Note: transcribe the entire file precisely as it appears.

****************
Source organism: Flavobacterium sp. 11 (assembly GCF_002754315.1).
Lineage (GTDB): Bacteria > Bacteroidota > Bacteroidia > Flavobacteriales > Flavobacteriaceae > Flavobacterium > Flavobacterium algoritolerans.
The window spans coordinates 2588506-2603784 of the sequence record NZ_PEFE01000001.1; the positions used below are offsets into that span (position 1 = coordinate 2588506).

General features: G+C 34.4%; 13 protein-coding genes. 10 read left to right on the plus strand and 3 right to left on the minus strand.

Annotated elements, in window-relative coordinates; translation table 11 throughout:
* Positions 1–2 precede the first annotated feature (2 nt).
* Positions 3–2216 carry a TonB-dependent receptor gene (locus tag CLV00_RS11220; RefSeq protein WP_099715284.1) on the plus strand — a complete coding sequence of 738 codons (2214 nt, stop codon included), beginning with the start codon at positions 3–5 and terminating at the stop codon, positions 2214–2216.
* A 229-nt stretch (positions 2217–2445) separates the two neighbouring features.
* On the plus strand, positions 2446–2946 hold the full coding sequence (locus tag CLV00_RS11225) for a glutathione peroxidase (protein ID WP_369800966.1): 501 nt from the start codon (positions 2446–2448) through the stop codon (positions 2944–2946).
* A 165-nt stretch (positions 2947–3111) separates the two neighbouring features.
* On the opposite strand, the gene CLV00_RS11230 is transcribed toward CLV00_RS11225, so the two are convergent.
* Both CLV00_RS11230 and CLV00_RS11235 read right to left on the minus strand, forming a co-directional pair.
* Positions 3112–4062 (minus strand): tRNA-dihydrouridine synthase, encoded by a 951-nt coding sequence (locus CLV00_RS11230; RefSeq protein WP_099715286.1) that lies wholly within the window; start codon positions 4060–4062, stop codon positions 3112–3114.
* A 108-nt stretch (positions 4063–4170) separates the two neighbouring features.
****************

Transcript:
Source organism: Flavobacterium sp. 11 (assembly GCF_002754315.1).
Lineage (GTDB): Bacteria > Bacteroidota > Bacteroidia > Flavobacteriales > Flavobacteriaceae > Flavobacterium > Flavobacterium algoritolerans.
The window spans coordinates 2588506-2603784 of the sequence record NZ_PEFE01000001.1; the positions used below are offsets into that span (position 1 = coordinate 2588506).

General features: G+C 34.4%; 13 protein-coding genes. 10 read left to right on the plus strand and 3 right to left on the minus strand.

Annotated elements, in window-relative coordinates; translation table 11 throughout:
* Positions 1–2 precede the first annotated feature (2 nt).
* Positions 3–2216 carry a TonB-dependent receptor gene (locus tag CLV00_RS11220; RefSeq protein WP_099715284.1) on the plus strand — a complete coding sequence of 738 codons (2214 nt, stop codon included), beginning with the start codon at positions 3–5 and terminating at the stop codon, positions 2214–2216.
* A 229-nt stretch (positions 2217–2445) separates the two neighbouring features.
* On the plus strand, positions 2446–2946 hold the full coding sequence (locus tag CLV00_RS11225) for a glutathione peroxidase (protein ID WP_369800966.1): 501 nt from the start codon (positions 2446–2448) through the stop codon (positions 2944–2946).
* A 165-nt stretch (positions 2947–3111) separates the two neighbouring features.
* On the opposite strand, the gene CLV00_RS11230 is transcribed toward CLV00_RS11225, so the two are convergent.
* Both CLV00_RS11230 and CLV00_RS11235 read right to left on the minus strand, forming a co-directional pair.
* Positions 3112–4062 (minus strand): tRNA-dihydrouridine synthase, encoded by a 951-nt coding sequence (locus CLV00_RS11230; RefSeq protein WP_099715286.1) that lies wholly within the window; start codon positions 4060–4062, stop codon positions 3112–3114.
* A 108-nt stretch (positions 4063–4170) separates the two neighbouring features.